Anger and Social Media
Twitter, Facebook, LinkedIn and all the other social media websites make communicating so much easier. I really enjoy using these sites and I don't know of any other method to get my thoughts out there as quickly and easily. However, there is a downside to social media—the ability to broadcast angry thoughts instantaneously to masses of people. To top it off, these angry messages are often for all the world to see and are archived on the Internet for an indefinite period of time.
Usually, social media is used for good and is very helpful. However, I see angry discussions on Twitter and Facebook several times per week. Often, these arguments appear to be between two people, but are made public. Would these two people really have such an argument in front of a huge crowd of people who can hear every word? The distance of the written word, and often the fact that you have not met the person in real life, is often a recipe for sending messages that you usually would not communicate in a face-to-face setting.
I frequently see another problem related to anger and instantaneous communication in my office. Couples who text angry messages, instead of talking face-to-face, are appearing before me at an alarming rate. Again, texting allows a person to convey a message immediately. When a person is angry, they are not logical. Therefore, any means of instant communication is very dangerous when at the hands of an angry person.
Tips for limiting online/texting arguments
If you wouldn't want it posted in the courthouse or in the newspaper, then don't put it on the Internet.
If you have a disagreement with someone, do not make it public. Instead, contact that person directly.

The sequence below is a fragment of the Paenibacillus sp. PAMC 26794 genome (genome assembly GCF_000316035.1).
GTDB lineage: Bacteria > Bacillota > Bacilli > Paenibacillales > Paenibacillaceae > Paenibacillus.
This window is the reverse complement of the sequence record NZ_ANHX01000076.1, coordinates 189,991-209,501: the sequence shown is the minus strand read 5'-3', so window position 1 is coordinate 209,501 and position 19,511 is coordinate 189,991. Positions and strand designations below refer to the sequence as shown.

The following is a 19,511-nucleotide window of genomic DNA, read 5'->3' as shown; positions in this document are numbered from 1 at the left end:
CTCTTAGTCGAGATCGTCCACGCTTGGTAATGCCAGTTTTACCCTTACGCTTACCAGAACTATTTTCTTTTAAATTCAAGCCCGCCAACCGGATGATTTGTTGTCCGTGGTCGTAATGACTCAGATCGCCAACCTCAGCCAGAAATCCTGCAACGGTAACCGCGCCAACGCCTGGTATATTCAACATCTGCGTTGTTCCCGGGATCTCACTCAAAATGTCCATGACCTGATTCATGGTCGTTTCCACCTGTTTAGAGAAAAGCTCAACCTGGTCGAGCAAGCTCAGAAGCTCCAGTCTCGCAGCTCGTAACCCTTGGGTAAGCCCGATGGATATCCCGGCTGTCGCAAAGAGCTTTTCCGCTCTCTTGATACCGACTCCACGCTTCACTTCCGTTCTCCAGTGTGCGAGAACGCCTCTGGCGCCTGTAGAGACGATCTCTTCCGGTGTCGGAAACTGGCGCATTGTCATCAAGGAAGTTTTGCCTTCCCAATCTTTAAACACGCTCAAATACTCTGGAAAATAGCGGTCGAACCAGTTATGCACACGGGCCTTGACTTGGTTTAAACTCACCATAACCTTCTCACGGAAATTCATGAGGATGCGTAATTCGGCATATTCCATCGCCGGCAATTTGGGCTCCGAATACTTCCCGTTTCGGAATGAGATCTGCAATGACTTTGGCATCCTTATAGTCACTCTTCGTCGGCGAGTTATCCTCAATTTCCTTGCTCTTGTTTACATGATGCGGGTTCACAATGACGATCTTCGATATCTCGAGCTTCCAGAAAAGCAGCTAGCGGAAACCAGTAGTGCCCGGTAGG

If you see a disagreement happening between two or more people, don't join in or take sides. This will cause more trouble!
Ideally, if you are in a disagreement with someone, talk in person. Communication is difficult enough between two people. When verbal and non-verbal cues are lost by text communication, things can become more heated. The phone is still a better method of communication than text.
Even if you think your disagreement is private, if you put it in text, others may gain access to it.
Pick your battles. Ask yourself if you really want to even start an argument with someone. Is it worth the energy? Will whatever they said even matter tomorrow?
Most people use social media to network with others. If you show your friends and followers that you are hot headed, is this the message that you really want to send?
I urge everyone to use social media responsibility. They are great technologies and should be embraced. Just as with anything else, responsible use is key.
Follow me on Twitter: @BuckBlack and @TruckerTherapy
However, let's not get into an argument!?